On the nothing new, having no alternative, the sun shone
I have not read Samuel Beckett’s Murphy, but I shall not let this self-consciousness quell the rising tide of injustice within me.
On the nothing new,
Whitman enjoys giving lists. There is good reason for this: lists do not require any imposition of form, beyond the minimum of sequence. Then, if “the press of my foot to the earth springs a hundred affections,” and if “they scorn the best I can do to relate them,” there is a solution: list them. It is a misfortune of human cognition, no more, that we must experience the list sequentially. Perhaps it is impossible to experience Whitman as he ought be experienced: all at once, in a single gulp. Only this is no accident; the poetry is a resting place for the wayfarer, and the moment she leaves Whitman’s side the hundred affections crowd around her.
What Whitman lists, is nothing new. They are the old things. What Whitman comments of them, is nothing new. Hundreds of thousands of years and billions of individuals—do you believe there are any recesses of human experience yet to be explored? Humanity and human possibility is an old thing. There are no new ways of being human, no new ways of seeing. There is nothing new under the sun, as they say. You believe in new things? “You foolish child!”
having no alternative,
The concept of inevitability gives philosophers fits, yet not because it is elusive, rather, familiar. Stepping out of our closet, the problem is easily inhumed, with a simple look at the sun. The sun is not virtuous, has no free will, yet it shines, having no alternative, none the less for it. Choice is the precondition for virtue, goodness: one is not morally commendable for what one had no choice but to do. It is a fool’s errand to praise or thank the sun. No supplication will modify its shining.
Moral-commendability-enhancing actions are praiseworthy, if ungainly. There is a quieter beauty to be found in the self-contained animals. “Not one is respectable or industrious over the whole earth,” and in just this lack of virtue they command our admiration. Morality has a downside: it produces words, endless words, moaning words—I am a sinner, I am a wretch—encouraging words—do it, for it is your duty to God—praising words—you are a good person. Much better the quiet contentment of a furiously pounding April rain. Praise to the man or woman who has no more intricate purpose than does the April rain, no more private and parochial purpose than the mica on the side of a rock.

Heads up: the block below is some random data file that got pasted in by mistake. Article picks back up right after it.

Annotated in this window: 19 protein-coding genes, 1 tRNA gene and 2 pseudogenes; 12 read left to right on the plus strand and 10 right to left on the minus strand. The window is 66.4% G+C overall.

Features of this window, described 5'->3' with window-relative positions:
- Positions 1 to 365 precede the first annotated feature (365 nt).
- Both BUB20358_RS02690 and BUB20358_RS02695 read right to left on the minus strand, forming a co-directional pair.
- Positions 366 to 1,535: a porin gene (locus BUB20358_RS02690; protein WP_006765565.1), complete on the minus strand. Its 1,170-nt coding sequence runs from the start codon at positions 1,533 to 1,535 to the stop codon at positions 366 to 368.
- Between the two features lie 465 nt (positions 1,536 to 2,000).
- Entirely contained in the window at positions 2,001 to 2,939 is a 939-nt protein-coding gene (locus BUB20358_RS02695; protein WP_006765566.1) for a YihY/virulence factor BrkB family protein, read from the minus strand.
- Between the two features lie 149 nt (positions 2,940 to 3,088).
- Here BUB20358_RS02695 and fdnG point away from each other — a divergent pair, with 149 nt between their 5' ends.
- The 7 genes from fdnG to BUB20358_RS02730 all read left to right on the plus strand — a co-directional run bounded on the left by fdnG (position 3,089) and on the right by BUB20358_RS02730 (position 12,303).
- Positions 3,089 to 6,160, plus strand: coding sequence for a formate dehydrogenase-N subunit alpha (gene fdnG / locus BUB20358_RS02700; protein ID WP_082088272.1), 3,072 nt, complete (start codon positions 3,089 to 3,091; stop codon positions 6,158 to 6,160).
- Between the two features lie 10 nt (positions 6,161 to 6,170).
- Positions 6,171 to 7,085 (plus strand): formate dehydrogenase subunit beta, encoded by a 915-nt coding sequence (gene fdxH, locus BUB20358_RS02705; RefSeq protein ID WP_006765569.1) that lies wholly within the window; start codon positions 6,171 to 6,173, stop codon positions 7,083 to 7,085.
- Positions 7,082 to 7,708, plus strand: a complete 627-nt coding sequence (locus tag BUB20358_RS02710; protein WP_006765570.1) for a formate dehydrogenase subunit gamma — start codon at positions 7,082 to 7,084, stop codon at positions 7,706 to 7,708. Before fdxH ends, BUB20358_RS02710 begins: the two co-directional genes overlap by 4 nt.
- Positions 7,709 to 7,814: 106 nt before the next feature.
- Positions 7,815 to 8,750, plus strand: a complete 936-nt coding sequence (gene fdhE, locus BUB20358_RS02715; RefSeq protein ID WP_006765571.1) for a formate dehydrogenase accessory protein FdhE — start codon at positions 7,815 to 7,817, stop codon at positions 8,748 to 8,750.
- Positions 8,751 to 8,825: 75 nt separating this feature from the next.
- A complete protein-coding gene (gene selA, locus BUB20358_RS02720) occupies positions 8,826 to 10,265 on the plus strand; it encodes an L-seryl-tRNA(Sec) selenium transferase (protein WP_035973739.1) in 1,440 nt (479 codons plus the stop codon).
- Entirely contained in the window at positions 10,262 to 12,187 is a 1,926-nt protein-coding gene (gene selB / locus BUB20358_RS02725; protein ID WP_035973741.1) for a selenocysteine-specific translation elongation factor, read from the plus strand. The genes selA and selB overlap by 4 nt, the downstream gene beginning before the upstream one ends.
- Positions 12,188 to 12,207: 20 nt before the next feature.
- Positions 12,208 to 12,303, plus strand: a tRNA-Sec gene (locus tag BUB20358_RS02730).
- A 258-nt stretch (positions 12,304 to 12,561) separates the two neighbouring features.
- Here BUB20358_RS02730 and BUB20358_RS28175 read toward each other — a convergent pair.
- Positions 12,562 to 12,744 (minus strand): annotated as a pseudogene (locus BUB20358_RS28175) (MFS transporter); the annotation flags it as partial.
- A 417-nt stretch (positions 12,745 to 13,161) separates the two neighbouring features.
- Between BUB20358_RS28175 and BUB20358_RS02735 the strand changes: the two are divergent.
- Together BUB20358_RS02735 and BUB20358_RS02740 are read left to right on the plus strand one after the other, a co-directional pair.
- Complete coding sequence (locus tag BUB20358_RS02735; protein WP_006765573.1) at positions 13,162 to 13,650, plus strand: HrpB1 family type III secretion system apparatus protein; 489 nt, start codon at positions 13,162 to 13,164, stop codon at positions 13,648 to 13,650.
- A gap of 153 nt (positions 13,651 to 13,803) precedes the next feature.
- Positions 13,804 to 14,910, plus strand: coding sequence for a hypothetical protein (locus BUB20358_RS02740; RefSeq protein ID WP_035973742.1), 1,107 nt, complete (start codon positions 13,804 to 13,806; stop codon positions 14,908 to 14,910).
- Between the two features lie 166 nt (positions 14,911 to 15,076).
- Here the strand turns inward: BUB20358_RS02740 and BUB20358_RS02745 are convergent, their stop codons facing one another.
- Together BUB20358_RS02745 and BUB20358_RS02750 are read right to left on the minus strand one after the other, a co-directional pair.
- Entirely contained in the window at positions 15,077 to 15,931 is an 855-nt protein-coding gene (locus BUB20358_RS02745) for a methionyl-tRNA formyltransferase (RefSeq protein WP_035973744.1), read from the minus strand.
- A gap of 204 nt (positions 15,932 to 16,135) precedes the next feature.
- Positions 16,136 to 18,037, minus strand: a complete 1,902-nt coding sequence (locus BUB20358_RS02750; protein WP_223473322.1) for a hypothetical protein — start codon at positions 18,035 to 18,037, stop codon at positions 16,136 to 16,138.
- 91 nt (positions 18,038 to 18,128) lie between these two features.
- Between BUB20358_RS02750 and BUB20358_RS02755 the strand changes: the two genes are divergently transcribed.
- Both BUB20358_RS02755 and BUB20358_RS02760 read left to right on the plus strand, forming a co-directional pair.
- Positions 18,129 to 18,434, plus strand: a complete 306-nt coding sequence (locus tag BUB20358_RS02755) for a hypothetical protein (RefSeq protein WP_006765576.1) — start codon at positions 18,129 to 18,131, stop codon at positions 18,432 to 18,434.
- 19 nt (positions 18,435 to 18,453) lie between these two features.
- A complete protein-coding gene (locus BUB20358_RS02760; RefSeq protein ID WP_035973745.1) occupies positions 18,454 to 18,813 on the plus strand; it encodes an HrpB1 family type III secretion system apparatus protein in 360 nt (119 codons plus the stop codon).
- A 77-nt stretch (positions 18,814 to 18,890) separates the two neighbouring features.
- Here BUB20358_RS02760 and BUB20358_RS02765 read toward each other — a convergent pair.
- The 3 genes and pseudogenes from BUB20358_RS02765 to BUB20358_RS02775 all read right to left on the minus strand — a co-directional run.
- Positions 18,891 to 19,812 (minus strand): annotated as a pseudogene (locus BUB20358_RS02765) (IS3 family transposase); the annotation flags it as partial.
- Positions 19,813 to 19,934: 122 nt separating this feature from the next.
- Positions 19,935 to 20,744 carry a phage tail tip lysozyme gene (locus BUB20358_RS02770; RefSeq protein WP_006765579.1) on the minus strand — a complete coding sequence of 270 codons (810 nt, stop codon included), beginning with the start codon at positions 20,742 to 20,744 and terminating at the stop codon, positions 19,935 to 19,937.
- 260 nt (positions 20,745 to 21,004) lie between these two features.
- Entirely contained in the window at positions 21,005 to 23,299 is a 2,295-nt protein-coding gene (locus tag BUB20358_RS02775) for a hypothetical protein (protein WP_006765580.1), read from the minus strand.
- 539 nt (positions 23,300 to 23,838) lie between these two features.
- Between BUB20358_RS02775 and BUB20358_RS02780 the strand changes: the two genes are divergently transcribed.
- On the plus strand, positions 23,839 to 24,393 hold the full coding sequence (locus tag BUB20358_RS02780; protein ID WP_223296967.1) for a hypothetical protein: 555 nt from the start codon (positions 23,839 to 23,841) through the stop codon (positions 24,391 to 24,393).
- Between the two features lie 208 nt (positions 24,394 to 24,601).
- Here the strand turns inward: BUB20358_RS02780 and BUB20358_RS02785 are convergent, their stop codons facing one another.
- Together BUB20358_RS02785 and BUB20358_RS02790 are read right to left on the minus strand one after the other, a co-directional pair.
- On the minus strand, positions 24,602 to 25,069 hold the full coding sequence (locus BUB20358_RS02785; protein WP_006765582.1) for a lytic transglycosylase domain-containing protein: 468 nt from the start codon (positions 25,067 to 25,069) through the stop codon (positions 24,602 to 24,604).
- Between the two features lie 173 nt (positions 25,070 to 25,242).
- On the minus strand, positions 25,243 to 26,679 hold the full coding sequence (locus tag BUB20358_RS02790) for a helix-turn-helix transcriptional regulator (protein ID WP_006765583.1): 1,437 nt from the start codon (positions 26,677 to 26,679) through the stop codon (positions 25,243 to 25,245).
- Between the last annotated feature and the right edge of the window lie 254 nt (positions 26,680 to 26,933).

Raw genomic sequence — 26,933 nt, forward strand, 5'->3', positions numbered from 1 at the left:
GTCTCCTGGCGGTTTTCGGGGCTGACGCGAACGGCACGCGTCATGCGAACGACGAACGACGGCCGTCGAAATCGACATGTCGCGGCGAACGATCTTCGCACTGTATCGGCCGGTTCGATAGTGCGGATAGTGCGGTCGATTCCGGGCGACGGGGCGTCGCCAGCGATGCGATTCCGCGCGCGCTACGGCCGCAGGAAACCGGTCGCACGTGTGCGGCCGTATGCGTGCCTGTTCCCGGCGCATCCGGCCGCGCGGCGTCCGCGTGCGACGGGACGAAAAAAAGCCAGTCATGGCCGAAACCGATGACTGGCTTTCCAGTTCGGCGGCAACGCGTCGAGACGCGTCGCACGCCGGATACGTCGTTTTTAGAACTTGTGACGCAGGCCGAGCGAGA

the sun shone.
Walt Whitman enjoys giving lists; he illuminates what is there. What is there? The old things are there, “the old forever new things.” What illuminates them? The soul. The soul is no intentional agent, no purveyor of purpose; “Not you will yield forth the dawn again more surely than you will yield forth me again.” There is an ontological assumption here. Let us not say—here is the sun, here are the things, now let us relate them by shining—that will not do. Let us instead say that each comes into existence with the other. “All architecture is what you do to it when you look upon it.” Architecture does not lie in the stones. The things do not lie in themselves, without the sun.
The soul is my most intimate companion, but it stands beside and not within me. It remains to be realized. Not just soul is realized; “animals and vegetables,” “laws of the earth and air” equally must be realized. None are given. The nothing new remains untried. Only when the soul illuminates the animals, are they both. Things are the biography of the soul, contain its themes.
Nothing is new, but all is unknown. What confidence is possible, then? “But I know it is sure and alive, and sufficient.” Beckett’s sun is an experimenter.
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[All quotations are from the 1855 edition of Walt Whitman’s leaves of grass, as published by the Library of America.]